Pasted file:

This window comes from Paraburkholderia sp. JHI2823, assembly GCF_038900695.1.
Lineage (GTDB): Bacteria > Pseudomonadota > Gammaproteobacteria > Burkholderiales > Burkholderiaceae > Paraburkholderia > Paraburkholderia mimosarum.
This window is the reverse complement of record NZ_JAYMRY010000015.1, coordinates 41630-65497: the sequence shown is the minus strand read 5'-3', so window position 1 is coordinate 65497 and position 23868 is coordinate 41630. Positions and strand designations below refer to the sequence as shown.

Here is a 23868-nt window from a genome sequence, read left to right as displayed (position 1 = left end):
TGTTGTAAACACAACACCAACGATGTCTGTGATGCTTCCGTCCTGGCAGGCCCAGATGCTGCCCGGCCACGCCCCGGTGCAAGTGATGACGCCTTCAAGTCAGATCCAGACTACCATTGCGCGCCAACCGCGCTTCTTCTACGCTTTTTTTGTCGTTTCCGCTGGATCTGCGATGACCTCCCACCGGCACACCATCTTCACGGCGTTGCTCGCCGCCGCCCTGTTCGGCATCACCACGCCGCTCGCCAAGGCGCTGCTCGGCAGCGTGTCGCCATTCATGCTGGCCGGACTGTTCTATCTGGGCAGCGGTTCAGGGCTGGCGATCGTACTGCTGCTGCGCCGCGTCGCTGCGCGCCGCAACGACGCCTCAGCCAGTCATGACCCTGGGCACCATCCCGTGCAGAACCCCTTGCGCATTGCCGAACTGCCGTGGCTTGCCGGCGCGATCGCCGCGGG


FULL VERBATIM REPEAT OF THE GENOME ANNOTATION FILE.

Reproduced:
This window comes from Paraburkholderia sp. JHI2823, assembly GCF_038900695.1.
Lineage (GTDB): Bacteria > Pseudomonadota > Gammaproteobacteria > Burkholderiales > Burkholderiaceae > Paraburkholderia > Paraburkholderia mimosarum.
This window is the reverse complement of record NZ_JAYMRY010000015.1, coordinates 41630-65497: the sequence shown is the minus strand read 5'-3', so window position 1 is coordinate 65497 and position 23868 is coordinate 41630. Positions and strand designations below refer to the sequence as shown.

Here is a 23868-nt window from a genome sequence, read left to right as displayed (position 1 = left end):
TGTTGTAAACACAACACCAACGATGTCTGTGATGCTTCCGTCCTGGCAGGCCCAGATGCTGCCCGGCCACGCCCCGGTGCAAGTGATGACGCCTTCAAGTCAGATCCAGACTACCATTGCGCGCCAACCGCGCTTCTTCTACGCTTTTTTTGTCGTTTCCGCTGGATCTGCGATGACCTCCCACCGGCACACCATCTTCACGGCGTTGCTCGCCGCCGCCCTGTTCGGCATCACCACGCCGCTCGCCAAGGCGCTGCTCGGCAGCGTGTCGCCATTCATGCTGGCCGGACTGTTCTATCTGGGCAGCGGTTCAGGGCTGGCGATCGTACTGCTGCTGCGCCGCGTCGCTGCGCGCCGCAACGACGCCTCAGCCAGTCATGACCCTGGGCACCATCCCGTGCAGAACCCCTTGCGCATTGCCGAACTGCCGTGGCTTGCCGGCGCGATCGCCGCGGG